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Think your life is hard? Check out the medieval farms at Xaintrie in the deep heart of France!

I’ve always loved the “living history” sites we’ve found in different places around the world.  In the U.S., Colonial Williamsburg is perhaps the most famous, but my personal favorite is the Plimoth Plantation [sic], operating since 1947 near Plymouth, Massachusetts. It’s populated by people who have taken on the names and identities of the 17th-century colonists who came to this place on the Mayflower, and they’re happy to talk to you and answer questions, intelligently and at great length, about how they grow food, the hardships of their lives, their aspirations in coming to America, and their relationships with the Native American Wampanoags. (Just don’t ask them about anything that happened in the world after about 1622 CE.  The actors […]

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UPDATE: Blaise Pascal was a towering genius from the Deep Heart of France

      Even after more than 40 trips to Paris over the last three decades, Karen and I always find something new and wonderful to see there.  On our most recent visit, the winner in this category is the restoration work going on at the abbey church of Saint-Germain-des-Prés on the Left Bank.  It’s only half finished at this point, but the work already done has painted the church in rich colors and gold leaf showing how gloriously beautiful it was centuries ago. But we also found two other “new” sites (new to us, that is), both with a connection to one of my personal heroes from the deep heart of France – Blaise Pascal. The incredible thing about […]

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The Secret Life of Clermont’s Place de Jaude

La Montagne – the daily newspaper chain that serves most of the villages and cities in the deep heart of France – recently put together a list of “things you don’t know about the Place de Jaude” in Clermont-Ferrand. Some of the historical tidbits cited by Simon Anthony in his article were already familiar to me:  the fact that the statue of Napoleon’s General Desaix is not much appreciated by locals, and the fact that the city’s Opera was deliberately built in white-colored stone mostly to combat Clermont’s reputation as “la ville noire” because of all the black lava stone used in so many public buildings.  I had heard before, too, how a great ‘urban renewal’ project had been undertaken […]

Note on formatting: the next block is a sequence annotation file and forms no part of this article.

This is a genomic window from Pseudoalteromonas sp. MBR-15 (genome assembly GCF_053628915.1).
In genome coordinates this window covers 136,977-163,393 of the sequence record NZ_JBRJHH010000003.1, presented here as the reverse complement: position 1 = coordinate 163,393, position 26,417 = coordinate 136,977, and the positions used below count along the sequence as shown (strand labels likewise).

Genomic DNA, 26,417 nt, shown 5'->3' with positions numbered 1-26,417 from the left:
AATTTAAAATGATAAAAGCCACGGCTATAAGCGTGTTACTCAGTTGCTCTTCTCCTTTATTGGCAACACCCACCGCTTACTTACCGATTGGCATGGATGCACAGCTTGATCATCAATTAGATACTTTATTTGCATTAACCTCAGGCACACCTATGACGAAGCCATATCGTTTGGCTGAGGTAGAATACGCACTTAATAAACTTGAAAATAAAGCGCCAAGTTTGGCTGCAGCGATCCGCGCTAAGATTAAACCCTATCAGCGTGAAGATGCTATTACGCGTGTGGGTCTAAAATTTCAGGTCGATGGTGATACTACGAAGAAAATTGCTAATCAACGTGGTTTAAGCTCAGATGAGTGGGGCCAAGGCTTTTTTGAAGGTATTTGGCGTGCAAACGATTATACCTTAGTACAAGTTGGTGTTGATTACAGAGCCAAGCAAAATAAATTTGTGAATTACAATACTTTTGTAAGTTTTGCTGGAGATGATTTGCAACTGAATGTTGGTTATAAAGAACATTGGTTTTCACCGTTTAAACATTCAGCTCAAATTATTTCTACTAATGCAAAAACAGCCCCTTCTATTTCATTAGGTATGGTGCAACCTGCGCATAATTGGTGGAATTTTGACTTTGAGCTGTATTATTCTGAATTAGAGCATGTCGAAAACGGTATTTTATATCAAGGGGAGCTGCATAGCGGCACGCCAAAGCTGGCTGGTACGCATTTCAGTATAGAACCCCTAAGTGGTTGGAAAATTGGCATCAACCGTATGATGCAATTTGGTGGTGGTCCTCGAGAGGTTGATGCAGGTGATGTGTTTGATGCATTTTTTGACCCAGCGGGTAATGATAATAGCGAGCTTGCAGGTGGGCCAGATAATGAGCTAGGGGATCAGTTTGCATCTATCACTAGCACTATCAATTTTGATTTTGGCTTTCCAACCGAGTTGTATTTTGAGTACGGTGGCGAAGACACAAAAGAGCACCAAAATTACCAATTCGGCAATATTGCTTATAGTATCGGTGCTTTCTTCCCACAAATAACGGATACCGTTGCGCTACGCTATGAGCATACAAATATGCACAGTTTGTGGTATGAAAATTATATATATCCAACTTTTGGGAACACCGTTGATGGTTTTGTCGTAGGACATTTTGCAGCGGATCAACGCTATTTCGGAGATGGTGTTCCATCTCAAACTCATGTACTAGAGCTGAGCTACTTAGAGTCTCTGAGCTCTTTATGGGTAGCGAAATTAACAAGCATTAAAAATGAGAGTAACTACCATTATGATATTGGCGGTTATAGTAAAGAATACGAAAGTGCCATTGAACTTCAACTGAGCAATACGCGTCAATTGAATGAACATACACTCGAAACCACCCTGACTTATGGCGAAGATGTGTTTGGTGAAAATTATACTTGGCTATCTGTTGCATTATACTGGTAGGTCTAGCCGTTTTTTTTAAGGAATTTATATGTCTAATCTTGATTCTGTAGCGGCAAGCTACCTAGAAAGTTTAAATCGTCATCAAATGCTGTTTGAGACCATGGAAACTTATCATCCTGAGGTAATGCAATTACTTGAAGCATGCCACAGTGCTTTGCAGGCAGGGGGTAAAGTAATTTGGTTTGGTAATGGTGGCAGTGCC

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A July 4th Memory from the Deep Heart of France

Karen and I got to see Hamilton in London last month – and it was as dazzling as we expected!  (It’s also a bargain compared to the usurious after-market prices for tickets in places like New York and Chicago – we had seats in the 16th row for about $75 each, and we even encountered people who found it cheaper to buy an economy airfare to see the London show than to get comparable tickets in the U.S.  God bless Ticketmaster UK for their “no scalping” system – I only wish they could teach their American counterparts how to do it!) Of course, one of the many reasons to love the performance was to see James Pennycooke playing the role […]

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At Les Eyzies – 400,000 years of human history in the Deep Heart of France

I’m bent over to half my height, but it’s not enough to protect my head from a hard thump from a stone hanging in the dark reaches of the cave at the Font de Gaume.  The light flickering on the wall is from the guide’s flashlight; we try to imagine how much darker it would have been 15,000 years ago, when one of our ancestors crawled deep into this hillside with nothing more than a smoldering torch to cut through the perfect blackness.  As the smoke collected in the narrow spaces around him, he somehow must have wormed his way onto this shelf and, lying on his back, started to daub pigments in the image of a bison on the […]